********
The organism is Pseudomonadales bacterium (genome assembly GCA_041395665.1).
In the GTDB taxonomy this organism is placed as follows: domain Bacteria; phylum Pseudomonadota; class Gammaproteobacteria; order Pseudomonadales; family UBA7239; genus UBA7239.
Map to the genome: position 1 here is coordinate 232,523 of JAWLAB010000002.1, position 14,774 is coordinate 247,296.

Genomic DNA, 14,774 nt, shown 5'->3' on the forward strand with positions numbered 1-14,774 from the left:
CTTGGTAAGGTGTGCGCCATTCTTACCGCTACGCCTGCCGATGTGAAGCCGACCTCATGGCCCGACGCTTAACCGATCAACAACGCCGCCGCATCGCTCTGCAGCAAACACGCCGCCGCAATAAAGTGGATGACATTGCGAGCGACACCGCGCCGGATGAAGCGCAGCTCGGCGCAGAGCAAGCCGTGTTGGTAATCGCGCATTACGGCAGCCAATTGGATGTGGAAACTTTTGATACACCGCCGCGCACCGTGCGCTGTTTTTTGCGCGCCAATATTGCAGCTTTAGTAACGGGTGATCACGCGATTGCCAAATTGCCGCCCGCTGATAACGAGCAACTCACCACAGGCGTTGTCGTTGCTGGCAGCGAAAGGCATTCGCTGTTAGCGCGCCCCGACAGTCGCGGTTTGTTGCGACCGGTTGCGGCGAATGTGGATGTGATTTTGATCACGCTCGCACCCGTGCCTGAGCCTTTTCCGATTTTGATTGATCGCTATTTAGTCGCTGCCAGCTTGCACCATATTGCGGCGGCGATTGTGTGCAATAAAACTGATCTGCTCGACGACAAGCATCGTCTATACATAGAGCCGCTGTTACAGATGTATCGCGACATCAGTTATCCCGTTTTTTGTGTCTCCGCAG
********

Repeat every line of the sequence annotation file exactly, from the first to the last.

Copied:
The organism is Pseudomonadales bacterium (genome assembly GCA_041395665.1).
In the GTDB taxonomy this organism is placed as follows: domain Bacteria; phylum Pseudomonadota; class Gammaproteobacteria; order Pseudomonadales; family UBA7239; genus UBA7239.
Map to the genome: position 1 here is coordinate 232,523 of JAWLAB010000002.1, position 14,774 is coordinate 247,296.

Genomic DNA, 14,774 nt, shown 5'->3' on the forward strand with positions numbered 1-14,774 from the left:
CTTGGTAAGGTGTGCGCCATTCTTACCGCTACGCCTGCCGATGTGAAGCCGACCTCATGGCCCGACGCTTAACCGATCAACAACGCCGCCGCATCGCTCTGCAGCAAACACGCCGCCGCAATAAAGTGGATGACATTGCGAGCGACACCGCGCCGGATGAAGCGCAGCTCGGCGCAGAGCAAGCCGTGTTGGTAATCGCGCATTACGGCAGCCAATTGGATGTGGAAACTTTTGATACACCGCCGCGCACCGTGCGCTGTTTTTTGCGCGCCAATATTGCAGCTTTAGTAACGGGTGATCACGCGATTGCCAAATTGCCGCCCGCTGATAACGAGCAACTCACCACAGGCGTTGTCGTTGCTGGCAGCGAAAGGCATTCGCTGTTAGCGCGCCCCGACAGTCGCGGTTTGTTGCGACCGGTTGCGGCGAATGTGGATGTGATTTTGATCACGCTCGCACCCGTGCCTGAGCCTTTTCCGATTTTGATTGATCGCTATTTAGTCGCTGCCAGCTTGCACCATATTGCGGCGGCGATTGTGTGCAATAAAACTGATCTGCTCGACGACAAGCATCGTCTATACATAGAGCCGCTGTTACAGATGTATCGCGACATCAGTTATCCCGTTTTTTGTGTCTCCGCAG